dr james c wittig, orthopedic oncologist, new york, new jersey
Patient Education
Solitary Fibrous Tumor


Solitary fibrous tumor is a rare and usually benign mesenchymal tumor, composed of thick collagen and characteristically has a prominent haemangiopericytoma-like branching vascular pattern. Solitary fibrous tumors usually affect adult group (median age 50) and have no sex predilection. Occasional cases occur in children and adolescents. This entity has a broad site of distribution, arising from any soft  tissue/visceral location. Close to 40% of the tumors are localized in the subcutaneous tissues. Painless  and slow growth are the main sign/symptoms. Solitary fibrous tumor can also cause hypoglycemia due to insuline-like growth factor production (called paraneoplastic hypoglycemia), or local compression symptoms in case of large tumor (nasal cavity, the orbit and meninges).  Malignant types may be infiltrative and metastasize (15-20%). Poor prognostic factors could be defined based on size of the tumor (˃ 10 cm), number of mitosis (˃ 4 mitosis/10hpf), atypia and positive margin after the resection. Grossly the masses are usually well circumscribed, white firm and partially encapsulated (Fig. 1-6);  Necrosis and infiltrative margins may be present and are associated with aggressive behavior or malignancy. Microscopically these tumors show areas of hypercellularity mixed with hypocellular areas separated by collagen and haemangiopericytoma-like vessels. Spindle cells with minimal cytoplasm and elongated nuclei; Myxoid changes and multinucleated giant cells may be present. Immunohistochemical stains may show CD 34 (90-95%), CD99 (70%), BCL2, EMA and actin are positive. Complete excision is the treatment (Fig. 7-10).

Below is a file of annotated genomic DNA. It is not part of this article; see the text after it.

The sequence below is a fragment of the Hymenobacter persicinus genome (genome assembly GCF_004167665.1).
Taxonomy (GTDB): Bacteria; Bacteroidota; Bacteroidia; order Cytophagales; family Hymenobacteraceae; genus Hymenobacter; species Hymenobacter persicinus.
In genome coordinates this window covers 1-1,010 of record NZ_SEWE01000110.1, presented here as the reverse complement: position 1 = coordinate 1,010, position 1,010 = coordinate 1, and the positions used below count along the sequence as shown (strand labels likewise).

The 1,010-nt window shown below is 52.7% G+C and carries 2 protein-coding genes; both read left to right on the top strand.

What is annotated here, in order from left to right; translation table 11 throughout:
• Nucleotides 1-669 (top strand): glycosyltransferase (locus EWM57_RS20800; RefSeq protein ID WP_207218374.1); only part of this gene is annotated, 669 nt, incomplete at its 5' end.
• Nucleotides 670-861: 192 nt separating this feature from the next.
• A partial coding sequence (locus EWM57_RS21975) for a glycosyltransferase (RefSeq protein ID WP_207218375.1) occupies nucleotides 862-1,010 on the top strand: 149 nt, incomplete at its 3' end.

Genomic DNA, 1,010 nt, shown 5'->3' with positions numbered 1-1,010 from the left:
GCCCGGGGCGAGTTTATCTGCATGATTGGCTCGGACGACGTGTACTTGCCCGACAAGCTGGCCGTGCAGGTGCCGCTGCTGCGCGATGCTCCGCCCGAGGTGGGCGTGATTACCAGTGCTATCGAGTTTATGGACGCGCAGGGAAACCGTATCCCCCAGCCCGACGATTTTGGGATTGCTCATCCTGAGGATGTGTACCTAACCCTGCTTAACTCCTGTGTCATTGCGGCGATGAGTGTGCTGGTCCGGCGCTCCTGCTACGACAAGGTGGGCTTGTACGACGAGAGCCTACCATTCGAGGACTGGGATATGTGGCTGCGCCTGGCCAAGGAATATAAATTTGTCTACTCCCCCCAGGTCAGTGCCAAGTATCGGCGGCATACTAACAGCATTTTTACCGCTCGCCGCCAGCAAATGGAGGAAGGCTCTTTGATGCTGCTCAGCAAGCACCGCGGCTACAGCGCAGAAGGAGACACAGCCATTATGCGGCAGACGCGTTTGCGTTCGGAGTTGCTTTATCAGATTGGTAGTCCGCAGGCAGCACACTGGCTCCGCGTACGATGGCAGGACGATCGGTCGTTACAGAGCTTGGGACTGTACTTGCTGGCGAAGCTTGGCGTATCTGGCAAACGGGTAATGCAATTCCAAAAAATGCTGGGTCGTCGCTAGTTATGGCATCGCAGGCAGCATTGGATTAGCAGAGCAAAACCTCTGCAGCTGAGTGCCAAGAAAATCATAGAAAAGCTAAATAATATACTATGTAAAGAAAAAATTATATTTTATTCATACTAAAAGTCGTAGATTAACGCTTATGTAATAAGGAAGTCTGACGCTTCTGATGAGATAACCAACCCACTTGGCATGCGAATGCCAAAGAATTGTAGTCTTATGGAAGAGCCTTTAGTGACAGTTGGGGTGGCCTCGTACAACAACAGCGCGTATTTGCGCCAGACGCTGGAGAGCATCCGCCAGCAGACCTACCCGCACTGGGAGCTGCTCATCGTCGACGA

Fig. 1

Fig. 2

Fig. 1-2: The MRI of a solitary fibrous tumor is non specific. Any type of sarcoma can appear similar.  Axial MRI of the thigh shows a well circumscribed and big lobulated mass low/intermediate signal on T1W (Fig. 1), enhancement on T1W FS post-gadolinium images with some areas of necrosis (Fig. 2).

Fig. 3: Axial T2W image shows a mass with primarily high signal intensity although heterogeneous and heavily septated

Fig. 4

Fig. 5

Fig. 6

Fig 4-6:  T2W FS demonstrates same features (Fig. 4) . Sagittal T1W (Fig. 5) and T1W FS (Fig. 6) of same case.

Fig. 7

Fig. 8

Fig. 9

Fig. 10

Fig. 7-10: Intraoperative photographs show radical resection of the solitary fibrous tumor in the thigh area (Fig. 7-10)  The tumor was separated from the sciatic nerve and the sciatic nerve was preserved (Fig. 10)
Copyright 2014 by Tumorsurgery.org
   Website Translation Widget